THE latest from Audi is the new Q2 - its first compact SUV and a car which is set to be a star of the crossover scene.
On trend would be an understatement. The Q2 looks the part, comes with all the gadgets and connections a modern driver craves, performs on all fronts and has four shiny rings on the grille.
And if that is not enough to whet a few appetites, then the Q2 is an Audi that costs the same as the likes of a Nissan Qashqai or a MINI Countryman.
Call it luck or call it shrewd planning but Audi's relatively late arrival in the booming small SUV market is - pardon the pun - right on ‘Q'.
According to Audi the Q2 is not just a car but a ‘lifestyle proposition' and a ‘tool for modern living' - phrases bandied around by Audi execs at the UK launch of the new model.
Connectivity is ‘more than an essential' and the Q2 will ‘slot into the Hive lifestyle' all operated from smarthphones and tablet computers.
The message is clear - the Q2 is a car with virtually everything in more ways than one.
In reality you have to hand it to Audi. The Q2 is good, very good and ideally placed to satisfy every whim which has seen little SUVs become the must-have choice at the moment.
Slightly shorter than the A3 hatch, the Q2 stands apart in the current Audi line up with a body style that features some sharp angles and neat side creases as well as a rear pillar that can be specified in different colours.
It's also right on the money and by the end of the year the line up will include a three cylinder 1.0-litre variant priced from Â£20,230.
For the time being the range starts from Â£22,380 for a 1.4-litre turbo petrol version fitted with fuel-saving ‘cylinder on demand' technology which cuts out two of the four pots on light loads.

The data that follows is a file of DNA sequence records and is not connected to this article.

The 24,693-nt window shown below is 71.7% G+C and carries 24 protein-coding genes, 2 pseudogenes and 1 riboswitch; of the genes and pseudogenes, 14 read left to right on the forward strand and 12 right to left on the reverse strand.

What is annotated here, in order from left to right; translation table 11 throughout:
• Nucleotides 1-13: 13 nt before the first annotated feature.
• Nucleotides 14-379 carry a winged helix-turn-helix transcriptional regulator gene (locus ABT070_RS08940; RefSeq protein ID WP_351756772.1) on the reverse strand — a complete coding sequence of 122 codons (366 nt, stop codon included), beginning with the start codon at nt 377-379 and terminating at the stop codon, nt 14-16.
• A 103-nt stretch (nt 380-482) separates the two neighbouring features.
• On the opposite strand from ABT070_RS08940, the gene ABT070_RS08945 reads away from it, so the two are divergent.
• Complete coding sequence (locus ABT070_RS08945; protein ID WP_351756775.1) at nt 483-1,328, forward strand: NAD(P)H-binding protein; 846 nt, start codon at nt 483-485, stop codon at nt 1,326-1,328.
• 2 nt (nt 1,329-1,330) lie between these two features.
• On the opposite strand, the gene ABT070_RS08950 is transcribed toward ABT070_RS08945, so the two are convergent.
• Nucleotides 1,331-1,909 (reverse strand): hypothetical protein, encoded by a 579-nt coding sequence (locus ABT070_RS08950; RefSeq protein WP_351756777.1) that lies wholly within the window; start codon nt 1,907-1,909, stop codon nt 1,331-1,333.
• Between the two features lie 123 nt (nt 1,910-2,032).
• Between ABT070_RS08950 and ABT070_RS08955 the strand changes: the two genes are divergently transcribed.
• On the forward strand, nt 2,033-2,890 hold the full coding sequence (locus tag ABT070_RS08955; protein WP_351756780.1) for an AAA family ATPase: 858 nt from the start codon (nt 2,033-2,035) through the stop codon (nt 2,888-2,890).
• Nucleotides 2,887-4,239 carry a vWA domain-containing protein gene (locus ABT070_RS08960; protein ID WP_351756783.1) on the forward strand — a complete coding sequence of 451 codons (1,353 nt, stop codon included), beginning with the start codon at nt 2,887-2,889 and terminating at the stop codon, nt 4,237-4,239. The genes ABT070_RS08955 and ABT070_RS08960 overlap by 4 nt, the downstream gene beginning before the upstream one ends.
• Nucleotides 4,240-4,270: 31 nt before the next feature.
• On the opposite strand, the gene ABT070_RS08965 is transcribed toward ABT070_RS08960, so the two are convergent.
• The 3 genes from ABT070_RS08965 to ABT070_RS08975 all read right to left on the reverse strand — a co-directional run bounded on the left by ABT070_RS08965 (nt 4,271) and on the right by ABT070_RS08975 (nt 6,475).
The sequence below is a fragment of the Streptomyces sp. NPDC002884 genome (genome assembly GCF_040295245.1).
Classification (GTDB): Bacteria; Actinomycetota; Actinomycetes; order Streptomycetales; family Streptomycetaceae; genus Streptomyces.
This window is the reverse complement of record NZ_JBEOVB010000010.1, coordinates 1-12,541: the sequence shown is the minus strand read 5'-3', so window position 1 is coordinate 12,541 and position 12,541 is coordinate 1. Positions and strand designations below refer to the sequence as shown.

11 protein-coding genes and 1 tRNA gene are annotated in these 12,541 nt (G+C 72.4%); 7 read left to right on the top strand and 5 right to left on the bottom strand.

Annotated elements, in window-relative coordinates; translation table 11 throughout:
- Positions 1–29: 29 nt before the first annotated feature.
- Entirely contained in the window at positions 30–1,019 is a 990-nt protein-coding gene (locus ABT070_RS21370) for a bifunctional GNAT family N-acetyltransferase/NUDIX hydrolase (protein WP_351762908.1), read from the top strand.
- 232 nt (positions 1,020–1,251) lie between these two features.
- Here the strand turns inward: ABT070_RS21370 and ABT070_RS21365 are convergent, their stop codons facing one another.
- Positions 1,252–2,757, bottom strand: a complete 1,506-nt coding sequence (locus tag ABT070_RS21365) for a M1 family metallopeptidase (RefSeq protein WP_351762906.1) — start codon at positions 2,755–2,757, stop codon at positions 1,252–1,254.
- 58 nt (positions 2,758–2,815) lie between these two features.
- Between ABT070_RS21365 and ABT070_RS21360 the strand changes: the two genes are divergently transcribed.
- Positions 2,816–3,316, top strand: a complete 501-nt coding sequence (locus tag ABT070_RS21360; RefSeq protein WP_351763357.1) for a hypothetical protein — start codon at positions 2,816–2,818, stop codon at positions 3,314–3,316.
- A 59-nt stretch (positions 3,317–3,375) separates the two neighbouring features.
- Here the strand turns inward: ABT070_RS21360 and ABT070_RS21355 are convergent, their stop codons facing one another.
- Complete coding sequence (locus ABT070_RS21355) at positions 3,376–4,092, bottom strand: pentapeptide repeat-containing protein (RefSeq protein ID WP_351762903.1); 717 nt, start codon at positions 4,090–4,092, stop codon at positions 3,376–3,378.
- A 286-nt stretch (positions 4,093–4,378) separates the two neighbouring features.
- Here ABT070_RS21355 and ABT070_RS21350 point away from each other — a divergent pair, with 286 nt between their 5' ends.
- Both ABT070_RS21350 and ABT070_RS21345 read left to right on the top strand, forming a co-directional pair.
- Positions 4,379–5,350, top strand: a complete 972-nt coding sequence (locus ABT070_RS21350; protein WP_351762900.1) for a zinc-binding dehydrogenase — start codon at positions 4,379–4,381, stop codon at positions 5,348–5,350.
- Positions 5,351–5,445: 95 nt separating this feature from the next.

A 1.6-litre diesel costs just £100 more in base SE trim and the initial Q2 line up tops out at £30,610 for a 150ps 2.0-litre diesel in S line trim with quattro all wheel drive. A 2.0-litre TFSI petrol quattro will be joining the range next year.
To kick off the Q2's arrival Audi is also releasing a high specification Edition 1 1.4-litre model which tips the scales at Â£31,170.
The base SE version sits on 16-inch alloys and come with a seven-inch display screen all ready for smartphone hook ups.
Mid-grade Sport models (priced from £23,390) get 17-inch wheels, a multi-mode drive selector, sat nav and cruise control while the S line cars start from £26,180 and include LED headlights, a no cost upgrade to sports suspension, a snazzy LED interior lighting system which back-lights the trim and sports seats with leather inserts. They also have some extra body kit with larger front air intakes, more pronounced side sills and sit on 18-inch alloys.
They do look the part and have a stand out quality which sets them apart in the crossover field.
Even with extras which included Audi's high tech virtual cockpit digitised instrument panel, the top range 1.4-litre S line dual clutch auto we tried cost a fiver more than Â£34,000 and in Audi terms that's a bargain.
Other kit included adaptive cruise control, automatic parking, an upgraded audio system and a power operated tailgate.
There's also some smart driver systems available including Audi's ‘traffic jam assist' set up, lane departure safety aids and rear cross traffic alerts, features which are on the way to enabling the car to drive itself.
The Q2 is four inches shorter than the A3 but interior space is not compromised and it can seat five - four nicely comfortably. With coloured trim highlights throughout the cockpit and distinctive finishes to the dash the interior is very upmarket and boot space is sensibly proportioned ranging from 405 to 1,050 litres - more than enough to fit its SUV tag and a good deal larger than that of the A3.
On the road the 150ps engine has a lively feel and suits the Q2 well, as does the seven speed S tronic transmission which makes for easy driving.
Acceleration is 8.5 seconds 0 to 60 and top speed a healthy 131mph with Audi claiming an official fuel return of 52.3mpg and emissions of 123g/km on 18-inch wheels. That comes down to 119g/km (54.3mpg) on smaller wheels and we managed a respectable average of 46 to the gallon.
The 1.6-litre diesel will give better fuel economy - we saw an average of 55mpg compared to the official 64.2 - but the petrol model felt more composed on the road.
Either way the Q2 is some car, a premium offering in the crossover zone which at the moment is streets ahead and highly desirable.